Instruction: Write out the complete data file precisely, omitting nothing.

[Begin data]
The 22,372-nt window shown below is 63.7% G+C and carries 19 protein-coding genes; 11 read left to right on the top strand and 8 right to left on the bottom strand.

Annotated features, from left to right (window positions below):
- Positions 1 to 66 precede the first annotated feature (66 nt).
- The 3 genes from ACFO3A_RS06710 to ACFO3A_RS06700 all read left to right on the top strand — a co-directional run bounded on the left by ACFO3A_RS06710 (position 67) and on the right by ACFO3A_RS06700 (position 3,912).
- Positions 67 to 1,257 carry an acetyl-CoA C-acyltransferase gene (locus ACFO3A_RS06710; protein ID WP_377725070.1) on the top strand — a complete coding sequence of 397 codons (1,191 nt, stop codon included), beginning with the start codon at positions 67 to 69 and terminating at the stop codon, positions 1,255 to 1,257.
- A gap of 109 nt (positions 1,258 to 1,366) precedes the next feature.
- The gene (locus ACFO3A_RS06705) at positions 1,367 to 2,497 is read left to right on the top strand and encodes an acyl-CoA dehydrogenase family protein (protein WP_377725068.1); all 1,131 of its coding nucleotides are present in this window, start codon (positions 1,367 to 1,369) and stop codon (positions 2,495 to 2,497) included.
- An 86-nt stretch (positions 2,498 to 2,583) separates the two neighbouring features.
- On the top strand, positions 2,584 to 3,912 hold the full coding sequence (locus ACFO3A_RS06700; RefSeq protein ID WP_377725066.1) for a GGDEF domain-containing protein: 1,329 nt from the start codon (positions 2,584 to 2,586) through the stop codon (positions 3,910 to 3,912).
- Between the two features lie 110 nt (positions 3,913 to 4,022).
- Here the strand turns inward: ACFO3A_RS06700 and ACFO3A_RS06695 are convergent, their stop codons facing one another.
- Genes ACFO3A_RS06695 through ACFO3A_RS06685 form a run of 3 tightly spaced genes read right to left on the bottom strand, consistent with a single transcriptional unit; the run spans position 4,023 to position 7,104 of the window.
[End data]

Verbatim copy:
The 22,372-nt window shown below is 63.7% G+C and carries 19 protein-coding genes; 11 read left to right on the top strand and 8 right to left on the bottom strand.

Annotated features, from left to right (window positions below):
- Positions 1 to 66 precede the first annotated feature (66 nt).
- The 3 genes from ACFO3A_RS06710 to ACFO3A_RS06700 all read left to right on the top strand — a co-directional run bounded on the left by ACFO3A_RS06710 (position 67) and on the right by ACFO3A_RS06700 (position 3,912).
- Positions 67 to 1,257 carry an acetyl-CoA C-acyltransferase gene (locus ACFO3A_RS06710; protein ID WP_377725070.1) on the top strand — a complete coding sequence of 397 codons (1,191 nt, stop codon included), beginning with the start codon at positions 67 to 69 and terminating at the stop codon, positions 1,255 to 1,257.
- A gap of 109 nt (positions 1,258 to 1,366) precedes the next feature.
- The gene (locus ACFO3A_RS06705) at positions 1,367 to 2,497 is read left to right on the top strand and encodes an acyl-CoA dehydrogenase family protein (protein WP_377725068.1); all 1,131 of its coding nucleotides are present in this window, start codon (positions 1,367 to 1,369) and stop codon (positions 2,495 to 2,497) included.
- An 86-nt stretch (positions 2,498 to 2,583) separates the two neighbouring features.
- On the top strand, positions 2,584 to 3,912 hold the full coding sequence (locus ACFO3A_RS06700; RefSeq protein ID WP_377725066.1) for a GGDEF domain-containing protein: 1,329 nt from the start codon (positions 2,584 to 2,586) through the stop codon (positions 3,910 to 3,912).
- Between the two features lie 110 nt (positions 3,913 to 4,022).
- Here the strand turns inward: ACFO3A_RS06700 and ACFO3A_RS06695 are convergent, their stop codons facing one another.
- Genes ACFO3A_RS06695 through ACFO3A_RS06685 form a run of 3 tightly spaced genes read right to left on the bottom strand, consistent with a single transcriptional unit; the run spans position 4,023 to position 7,104 of the window.